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Ottawa Citizen Book Excerpt

The Ottawa Citizen
Mon Oct 2 2000
Page: D6
Section: Tech Weekly Source: The Ottawa Citizen

Government, with the group effort that implies, and mixed personal/professional networks have been central to high tech's growth. Yet libertarians celebrate the cult of the individual, a la Ayn Rand, conveniently ignoring that most scientific and technological improvements are team efforts or are the results of gradual engineering improvements carried out over time. Most of the value in software comes through work done over time by many people, who create the upgrades, extensions, and other refinements. The era of the solo programmer making an impact is mostly long over.

The World Wide Web was simply one in a series of document-handling systems that came out of CERN (the European physics laboratory). The first release of Microsoft Windows (in 1983) went nowhere. It was Windows 3.1, shipped in 1992, that took off commercially. A still later version, Windows 95 (1995), released more than 10 years after the first version of Windows was announced, was the one that made marketing history.

Similarly, the underlying protocols of the Net were created over decades by the efforts of hundreds of people chipping in. The Open Source computer movement -- in which thousands of programmers from all over the world volunteer their efforts to augment and test public-domain software -- is another example of group work in programming. Yet it's very easy to sit at your computer and imagine yourself the Han Solo captain of your destiny -- ignoring the thousands of work-years effectively put in by thousands of people to, say, develop the operating system you are working with. The patches, the bug-fixes, the revisions, the distribution and marketing methods -- even the work that went into making the case for your monitor.

So although programmers fancy themselves sky pilots, they are taking advantage of mass labour and social organization, whose handiwork is almost invisible as they seek to create wealth where they sit. And the government's part in all this (R&D, for example) is similarly out of sight. A different political culture might look at a PC and see it as the pinnacle of communitarian striving, the proud handiwork of noteworthy gross tons of government and private-sector collaboration. And when start-ups are viewed without rose- (or mica-) libertarian-tinted glasses, it's easy to see how most of them are collectivist enterprises.

Personal computers themselves have been associated with revolutionary freedom for the individual since they came along in the early 1980s -- although if you think about it, it's a little strange, rather like associating typewriters or oscilloscopes or garbage disposers with individuality. Personal computers are, after all, simply tools/dumb machines. The association with individuality is one Apple Computer has traded on for years. The company's famous ''1984'' television advertisement, shown during the 1984 Super Bowl, presented the image of enslaved drones in quasi-religious obeisance to a nattering Orwellian Fearless Leader on a Big Screen; a youthful, athletic, Technicolor young woman then sprinted into view, smashing the oppressive idol.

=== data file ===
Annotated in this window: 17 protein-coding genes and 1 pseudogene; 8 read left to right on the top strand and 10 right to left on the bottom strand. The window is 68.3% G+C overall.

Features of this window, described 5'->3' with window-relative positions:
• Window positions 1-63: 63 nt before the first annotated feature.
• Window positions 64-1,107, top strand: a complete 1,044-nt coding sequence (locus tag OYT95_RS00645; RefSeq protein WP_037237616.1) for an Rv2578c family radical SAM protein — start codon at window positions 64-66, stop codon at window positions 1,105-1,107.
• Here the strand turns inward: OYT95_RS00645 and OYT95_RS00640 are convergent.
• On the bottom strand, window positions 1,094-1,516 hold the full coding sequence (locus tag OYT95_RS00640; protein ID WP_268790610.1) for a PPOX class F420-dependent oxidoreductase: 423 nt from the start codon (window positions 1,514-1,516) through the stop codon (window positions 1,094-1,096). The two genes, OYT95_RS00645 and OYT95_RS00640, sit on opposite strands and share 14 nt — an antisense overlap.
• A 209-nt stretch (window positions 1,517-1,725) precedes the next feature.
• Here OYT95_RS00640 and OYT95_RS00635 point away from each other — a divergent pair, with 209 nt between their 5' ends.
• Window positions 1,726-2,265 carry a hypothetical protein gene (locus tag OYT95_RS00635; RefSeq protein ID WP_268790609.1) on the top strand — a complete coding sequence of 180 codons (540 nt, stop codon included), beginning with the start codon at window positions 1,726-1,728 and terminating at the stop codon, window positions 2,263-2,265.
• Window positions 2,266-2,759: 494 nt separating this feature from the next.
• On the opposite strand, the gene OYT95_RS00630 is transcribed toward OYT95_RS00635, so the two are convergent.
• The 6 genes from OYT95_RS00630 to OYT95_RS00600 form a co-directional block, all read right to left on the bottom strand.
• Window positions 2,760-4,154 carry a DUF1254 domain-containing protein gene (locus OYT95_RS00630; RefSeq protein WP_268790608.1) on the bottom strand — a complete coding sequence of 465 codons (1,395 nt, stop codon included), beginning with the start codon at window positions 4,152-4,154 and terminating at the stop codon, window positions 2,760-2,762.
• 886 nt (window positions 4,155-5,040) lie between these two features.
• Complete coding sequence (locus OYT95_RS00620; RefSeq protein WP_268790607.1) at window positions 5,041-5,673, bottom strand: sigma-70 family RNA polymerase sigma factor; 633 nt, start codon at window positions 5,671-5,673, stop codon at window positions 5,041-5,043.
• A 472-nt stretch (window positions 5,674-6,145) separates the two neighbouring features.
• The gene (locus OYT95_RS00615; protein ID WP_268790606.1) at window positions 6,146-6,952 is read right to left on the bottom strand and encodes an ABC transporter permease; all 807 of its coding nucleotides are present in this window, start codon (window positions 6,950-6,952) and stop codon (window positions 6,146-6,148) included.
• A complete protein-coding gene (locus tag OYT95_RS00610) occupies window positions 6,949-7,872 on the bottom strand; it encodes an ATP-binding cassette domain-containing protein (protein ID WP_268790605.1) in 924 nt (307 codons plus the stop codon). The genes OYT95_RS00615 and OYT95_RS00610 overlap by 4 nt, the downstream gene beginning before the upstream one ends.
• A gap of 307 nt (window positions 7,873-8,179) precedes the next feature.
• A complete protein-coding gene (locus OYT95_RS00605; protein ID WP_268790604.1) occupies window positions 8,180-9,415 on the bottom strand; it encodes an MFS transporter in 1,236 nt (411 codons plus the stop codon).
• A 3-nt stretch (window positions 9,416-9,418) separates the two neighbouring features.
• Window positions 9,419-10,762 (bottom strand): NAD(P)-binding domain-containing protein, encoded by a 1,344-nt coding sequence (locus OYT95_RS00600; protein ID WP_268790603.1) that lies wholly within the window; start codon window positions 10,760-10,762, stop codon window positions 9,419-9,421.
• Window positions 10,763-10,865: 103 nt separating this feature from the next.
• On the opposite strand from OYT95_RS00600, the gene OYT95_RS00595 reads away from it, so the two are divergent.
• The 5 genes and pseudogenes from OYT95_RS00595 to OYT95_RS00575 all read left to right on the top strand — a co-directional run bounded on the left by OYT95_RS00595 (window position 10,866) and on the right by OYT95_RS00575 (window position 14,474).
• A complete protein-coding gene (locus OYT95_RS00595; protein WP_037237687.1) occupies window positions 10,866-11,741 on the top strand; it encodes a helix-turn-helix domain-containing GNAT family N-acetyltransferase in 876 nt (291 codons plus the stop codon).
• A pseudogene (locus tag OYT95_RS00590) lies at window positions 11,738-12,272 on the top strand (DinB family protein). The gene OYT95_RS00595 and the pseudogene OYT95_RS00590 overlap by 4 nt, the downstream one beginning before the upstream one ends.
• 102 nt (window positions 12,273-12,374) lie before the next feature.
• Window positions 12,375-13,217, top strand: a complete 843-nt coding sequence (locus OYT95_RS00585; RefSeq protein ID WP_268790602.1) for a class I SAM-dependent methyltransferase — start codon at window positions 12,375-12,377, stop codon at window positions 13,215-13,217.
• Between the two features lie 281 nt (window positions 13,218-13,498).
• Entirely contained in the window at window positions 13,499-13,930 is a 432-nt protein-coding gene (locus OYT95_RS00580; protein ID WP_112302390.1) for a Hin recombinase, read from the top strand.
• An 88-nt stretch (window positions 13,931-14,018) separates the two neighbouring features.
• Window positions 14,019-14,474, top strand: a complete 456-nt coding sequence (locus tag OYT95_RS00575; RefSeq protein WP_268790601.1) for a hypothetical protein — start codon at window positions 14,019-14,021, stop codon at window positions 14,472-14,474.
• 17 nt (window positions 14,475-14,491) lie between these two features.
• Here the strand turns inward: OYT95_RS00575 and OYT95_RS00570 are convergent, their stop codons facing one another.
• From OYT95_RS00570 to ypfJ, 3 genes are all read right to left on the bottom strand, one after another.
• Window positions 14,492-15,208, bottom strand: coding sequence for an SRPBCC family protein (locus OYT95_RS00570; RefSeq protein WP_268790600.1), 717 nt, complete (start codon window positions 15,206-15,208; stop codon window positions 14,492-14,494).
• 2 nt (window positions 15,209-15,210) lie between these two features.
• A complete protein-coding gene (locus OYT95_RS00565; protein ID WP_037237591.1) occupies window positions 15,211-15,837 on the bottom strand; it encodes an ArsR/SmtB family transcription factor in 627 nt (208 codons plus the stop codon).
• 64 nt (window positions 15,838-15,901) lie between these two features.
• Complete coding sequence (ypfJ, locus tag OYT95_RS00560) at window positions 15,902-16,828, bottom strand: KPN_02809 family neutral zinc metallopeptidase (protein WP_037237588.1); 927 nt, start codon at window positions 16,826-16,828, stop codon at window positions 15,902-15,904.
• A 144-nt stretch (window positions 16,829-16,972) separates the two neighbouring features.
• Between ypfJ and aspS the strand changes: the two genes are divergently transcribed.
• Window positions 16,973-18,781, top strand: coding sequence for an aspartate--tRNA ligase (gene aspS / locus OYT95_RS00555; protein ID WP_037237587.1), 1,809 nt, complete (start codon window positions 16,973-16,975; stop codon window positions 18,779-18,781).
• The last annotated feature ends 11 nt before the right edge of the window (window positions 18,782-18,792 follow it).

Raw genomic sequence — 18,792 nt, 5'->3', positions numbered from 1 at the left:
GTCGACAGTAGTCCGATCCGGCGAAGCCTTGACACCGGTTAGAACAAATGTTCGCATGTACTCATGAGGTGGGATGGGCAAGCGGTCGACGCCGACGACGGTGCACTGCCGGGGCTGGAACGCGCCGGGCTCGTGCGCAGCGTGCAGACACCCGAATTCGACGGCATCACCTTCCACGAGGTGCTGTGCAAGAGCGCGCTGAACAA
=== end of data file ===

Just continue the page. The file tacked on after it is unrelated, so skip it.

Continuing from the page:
Apple's 1999 ad campaign, ''Think Different,'' featuring rugged individualists like Gandhi, was more of the same. Every culture has its Creation Myth; the PC industry has as one of its master narratives the story that The People came from the counterculture and were longing for freedom and, lo, the PC freed them up from the oppression of mainframes, the heavy hand of the corporate MIS department, the servitude of Your Father's Computer Company. PCs were ad about power to the people. Never mind that these days portable computing turns out to be a way to keep people, wherever they go, more tethered than ever to their clients and their companies.

True, microcomputers freed programmers from dependence on a shared resource of a mainframe or a time-sharing minicomputer, where the presence of other humans was palpable. With that computing power sitting alone on your desktop, it's easy to imagine yourself as sole captain of your destiny, with no positive benefit to be derived from the intrusions of the outside world, of society at large. And if you find dealing with machines less baffling than dealing with the complex murkiness and illogicality of dealing with people, then there might be appeal in a view that states that the fewer societally imposed rules coming in from the outside, the better. It's human nature, and certainly the nature of humans in groups, but not computer nature, to operate in complex and not binary modes. If you think about it, PC-based libertarianism can also be reframed as the mindset of adolescents, with their deep wish for total rampaging autonomy and desire for simple, call-to-arms passionate politics, where Good and Bad are clearly delineated -- taking for granted that someone else does the laundry and stocks the refrigerator ... Yet these are the inheritors of the greatest government subsidy of technology and expansion in technical education the planet has ever seen. Technolibertarians take for granted the richness of the environment they have flourished in and resent the hell out of the constraints that bind them.

And, like privileged, spoiled teenagers they haven't a clue what their existences would be like without the bounty that has been showered on them. But it's human nature -- to be annoyed with, to want to renounce, those to whom you are indebted. Ask any 15-year-old -- or anyone who has not advanced beyond that age psychologically.

From Cyberselfish: A Critical Romp Through the Terribly Libertarian Culture of High Tech (Paulina Borsook, Public Affairs, $36.50 Cdn.) Reprinted with permission of Public Affairs, New York.

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